Indeed, we call the earth Etenoha, our mother from whence all life springs.” Indigenous people are not the only people who understand the interconnectedness of all living things.There are many thousands of people from different ethnic groups who care deeply about the environment and fight every day to protect the earth.Despite these differences, Indigenous Peoples across the globe share some common values derived in part from an understanding that their lives are part of and inseparable from the natural world.Tags: Essay MlaDescribe Your Favourite Room EssayEssays Word CountAsimov Science EssaysSample Business Plan For A RestaurantWriting Essays CompaniesPoe A Collection Of Critical Essays ReganReferrencing Self In EssayGuilt Kite Runner Essay
It is really quite miraculous that a sense of sharing and reciprocity continues into the 21st century given the staggering amount of adversity Indigenous Peoples have faced.
In many communities, the most respected people are not those who have amassed great material wealth or achieved great personal success.
They are talking about future generations of plants, animals, water, and all living things.
Pauline and Carrie understand the relative insignificance of human beings in the totality of the planet.
The stories are shockingly similar all over the world.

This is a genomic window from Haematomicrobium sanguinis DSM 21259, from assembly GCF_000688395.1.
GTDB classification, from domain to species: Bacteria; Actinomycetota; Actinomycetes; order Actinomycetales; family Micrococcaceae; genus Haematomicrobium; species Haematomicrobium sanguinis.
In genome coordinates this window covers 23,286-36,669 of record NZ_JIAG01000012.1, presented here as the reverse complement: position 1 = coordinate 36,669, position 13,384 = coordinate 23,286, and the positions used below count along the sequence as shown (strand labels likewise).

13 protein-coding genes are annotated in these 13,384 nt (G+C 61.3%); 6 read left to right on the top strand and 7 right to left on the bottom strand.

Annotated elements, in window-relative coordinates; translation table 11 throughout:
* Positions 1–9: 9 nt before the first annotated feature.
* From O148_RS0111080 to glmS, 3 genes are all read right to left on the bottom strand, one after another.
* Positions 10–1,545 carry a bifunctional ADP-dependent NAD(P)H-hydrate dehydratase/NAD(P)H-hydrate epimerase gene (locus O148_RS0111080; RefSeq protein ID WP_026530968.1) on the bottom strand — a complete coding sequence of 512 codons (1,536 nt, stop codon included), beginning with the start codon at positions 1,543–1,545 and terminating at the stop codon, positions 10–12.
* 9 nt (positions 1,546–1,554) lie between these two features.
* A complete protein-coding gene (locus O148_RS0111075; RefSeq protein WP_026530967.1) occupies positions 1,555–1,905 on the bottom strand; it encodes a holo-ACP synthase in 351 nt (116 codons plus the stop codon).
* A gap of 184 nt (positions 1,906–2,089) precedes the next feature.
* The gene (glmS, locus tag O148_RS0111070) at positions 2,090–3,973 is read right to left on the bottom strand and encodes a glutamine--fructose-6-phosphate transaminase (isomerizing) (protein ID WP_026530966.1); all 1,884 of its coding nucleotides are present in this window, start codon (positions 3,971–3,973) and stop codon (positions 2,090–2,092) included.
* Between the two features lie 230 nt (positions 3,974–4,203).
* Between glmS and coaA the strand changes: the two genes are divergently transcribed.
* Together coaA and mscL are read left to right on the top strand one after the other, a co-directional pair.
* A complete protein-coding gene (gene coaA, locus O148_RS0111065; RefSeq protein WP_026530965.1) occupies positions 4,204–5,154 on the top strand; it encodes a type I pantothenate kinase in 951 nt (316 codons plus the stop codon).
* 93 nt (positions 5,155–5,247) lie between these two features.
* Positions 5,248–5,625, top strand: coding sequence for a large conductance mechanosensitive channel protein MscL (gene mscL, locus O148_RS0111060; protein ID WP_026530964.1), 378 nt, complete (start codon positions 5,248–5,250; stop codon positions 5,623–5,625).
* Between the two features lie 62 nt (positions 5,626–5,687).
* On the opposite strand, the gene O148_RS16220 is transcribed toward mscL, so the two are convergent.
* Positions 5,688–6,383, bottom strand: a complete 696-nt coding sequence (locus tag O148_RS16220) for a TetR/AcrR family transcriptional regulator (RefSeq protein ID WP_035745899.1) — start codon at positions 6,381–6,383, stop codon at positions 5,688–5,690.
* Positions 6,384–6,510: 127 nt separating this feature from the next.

When I read Chinua Achebe’s Things Fall Apart, which chronicled the systematic destruction of an African tribe’s social, cultural, and economic structure, it sounded all too familiar: take the land, discredit the leaders, ridicule the traditional healers, and send the children off to distant boarding schools.
Aside from a different view of their relationship to the natural world, many of the world’s Indigenous Peoples also share a fragmented but still-present sense of responsibility for one another.
Cooperation always has been necessary for the survival of tribal people, and even today cooperation takes precedence over competition in more traditional communities.
The most basic rights of Indigenous Peoples were disregarded, and they were subjected to a series of policies that were designed to dispossess them of their land and resources and assimilate them into colonial society and culture.
Too often the policies resulted in poverty, high infant mortality, rampant unemployment, and substance abuse, with all its attendant problems.